During the stock market crash in 2020, money in your back pocket is arguably the most important requirement for investors. The prospect of having reliable income being paid from a FTSE 100 dividend stock is very appealing. At the same time, dividend cuts by some large firms have meant it’s not easy to get at the moment.
GlaxoSmithKline (LSE: GSK) is one firm that has impressed me recently. It has a solid track record in the FTSE 100, and is well known for being a dividend-paying option for investors. The current dividend yield sits at around 4.85%, which is higher than the FTSE 100 average of 4.23%. More than this, I’d go so far as to say it’s a safe dividend for this year.
There’s only a small chance of a cut given the solid financials reported from a recent trading update. At the end of April, it said Q1 revenue was up 19%, with growth across each of its three main divisions. Profit also came in ahead of plan at £2.7bn, a very healthy figure. When I see strong net profitability like this, it makes me confident that the dividend will continue to be paid. This is because the firm clearly has liquid retained earnings, which is the source from which you pay out to investors as dividends.
GSK should also see its profitability for the rest of the year remaining firm, especially with the work it’s doing to fight the Covid-19 virus. So as a safe dividend stock both for the short and long term, GSK is a clear winner, in my opinion.
Staple utilities for dividend hunters
Severn Trent (LSE: SVT) is the second firm I like for generating investment income. Despite moving into more modern renewable energy initiatives in recent years, the business is fundamentally a water utility company. Right now, I think that’s one of the biggest strengths the firm has for investors. It’s not a complicated business model, and one that has been proven to be profitable in the past.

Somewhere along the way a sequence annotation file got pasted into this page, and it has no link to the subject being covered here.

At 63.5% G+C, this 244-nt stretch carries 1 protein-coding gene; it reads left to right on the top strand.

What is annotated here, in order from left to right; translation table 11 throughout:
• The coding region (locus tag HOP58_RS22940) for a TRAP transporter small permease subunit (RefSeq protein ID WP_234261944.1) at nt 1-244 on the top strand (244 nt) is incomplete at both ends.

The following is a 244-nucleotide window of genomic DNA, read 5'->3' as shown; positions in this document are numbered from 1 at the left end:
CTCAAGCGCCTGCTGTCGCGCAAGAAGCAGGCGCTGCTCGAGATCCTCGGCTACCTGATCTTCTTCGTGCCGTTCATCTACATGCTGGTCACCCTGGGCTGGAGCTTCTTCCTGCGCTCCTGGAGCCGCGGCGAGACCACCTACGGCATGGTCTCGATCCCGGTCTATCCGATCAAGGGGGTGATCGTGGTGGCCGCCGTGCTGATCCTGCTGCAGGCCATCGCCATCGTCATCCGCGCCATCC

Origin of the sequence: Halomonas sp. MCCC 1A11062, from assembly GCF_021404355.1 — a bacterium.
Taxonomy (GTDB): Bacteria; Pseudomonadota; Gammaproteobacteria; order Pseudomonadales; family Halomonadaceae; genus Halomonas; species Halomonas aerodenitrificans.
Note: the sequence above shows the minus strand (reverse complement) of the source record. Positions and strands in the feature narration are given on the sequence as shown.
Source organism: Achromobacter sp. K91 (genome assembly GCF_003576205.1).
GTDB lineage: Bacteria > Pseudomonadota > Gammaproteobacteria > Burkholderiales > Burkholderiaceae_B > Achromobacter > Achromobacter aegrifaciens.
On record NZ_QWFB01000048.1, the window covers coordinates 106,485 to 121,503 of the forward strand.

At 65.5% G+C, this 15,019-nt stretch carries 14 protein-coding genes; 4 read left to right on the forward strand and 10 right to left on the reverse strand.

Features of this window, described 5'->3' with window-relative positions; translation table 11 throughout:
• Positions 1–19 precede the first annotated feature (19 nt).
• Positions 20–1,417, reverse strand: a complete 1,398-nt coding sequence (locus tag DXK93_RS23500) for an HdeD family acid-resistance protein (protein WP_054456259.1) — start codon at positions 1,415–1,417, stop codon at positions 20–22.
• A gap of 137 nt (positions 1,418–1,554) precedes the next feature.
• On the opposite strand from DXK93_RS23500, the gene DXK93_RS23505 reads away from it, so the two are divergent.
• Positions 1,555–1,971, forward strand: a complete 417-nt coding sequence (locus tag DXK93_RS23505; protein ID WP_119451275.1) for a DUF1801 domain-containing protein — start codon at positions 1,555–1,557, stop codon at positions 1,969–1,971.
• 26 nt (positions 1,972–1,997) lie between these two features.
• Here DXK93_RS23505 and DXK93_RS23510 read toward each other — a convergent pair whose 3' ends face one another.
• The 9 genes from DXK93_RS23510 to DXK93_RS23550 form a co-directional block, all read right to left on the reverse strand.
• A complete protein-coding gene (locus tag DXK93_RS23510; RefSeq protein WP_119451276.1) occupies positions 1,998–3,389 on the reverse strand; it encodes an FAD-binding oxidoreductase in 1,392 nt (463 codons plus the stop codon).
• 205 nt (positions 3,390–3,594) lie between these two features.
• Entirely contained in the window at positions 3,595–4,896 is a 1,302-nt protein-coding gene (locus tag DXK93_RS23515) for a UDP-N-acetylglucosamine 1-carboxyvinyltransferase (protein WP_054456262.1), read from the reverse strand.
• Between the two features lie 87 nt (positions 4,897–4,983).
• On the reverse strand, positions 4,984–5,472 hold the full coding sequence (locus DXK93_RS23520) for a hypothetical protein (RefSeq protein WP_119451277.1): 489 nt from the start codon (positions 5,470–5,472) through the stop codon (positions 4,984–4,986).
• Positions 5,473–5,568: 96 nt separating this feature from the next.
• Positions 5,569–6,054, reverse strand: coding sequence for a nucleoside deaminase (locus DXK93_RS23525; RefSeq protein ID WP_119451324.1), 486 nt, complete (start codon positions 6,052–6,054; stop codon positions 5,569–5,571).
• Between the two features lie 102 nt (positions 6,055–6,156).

Over the last financial year, revenue rose by 4.3%. The company knows that it’s unlikely to generate high growth, so seeks to satisfy investors via dividends. Indeed, the company has a policy to grow dividends by at least inflation. This is a smart tactic from the firm, and one that should mean income investors flock towards it, especially at a time when so many companies have cut their payouts.
The current dividend yield sits at 4.23%, so around the FTSE 100 dividend stock average. But as mentioned above, I’d again call this a safe dividend stock. And getting 100% of this dividend is much better than getting zero of a stock previously paying 10%!
Getting income from a dividend-paying stock is fairly simple. But making a call at the moment whether the dividend will be paid for this year is much harder. So look at the Q1 results and profitability of any firm you’re looking to buy into. Check for retained earnings and liquidity on the balance sheet, as this is where the dividend funds will come from.
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Jonathan Smith does not own shares in any firm mentioned. The Motley Fool UK owns shares of and has recommended GlaxoSmithKline. Views expressed on the companies mentioned in this article are those of the writer and therefore may differ from the official recommendations we make in our subscription services such as Share Advisor, Hidden Winners and Pro. Here at The Motley Fool we believe that considering a diverse range of insights makes us better investors.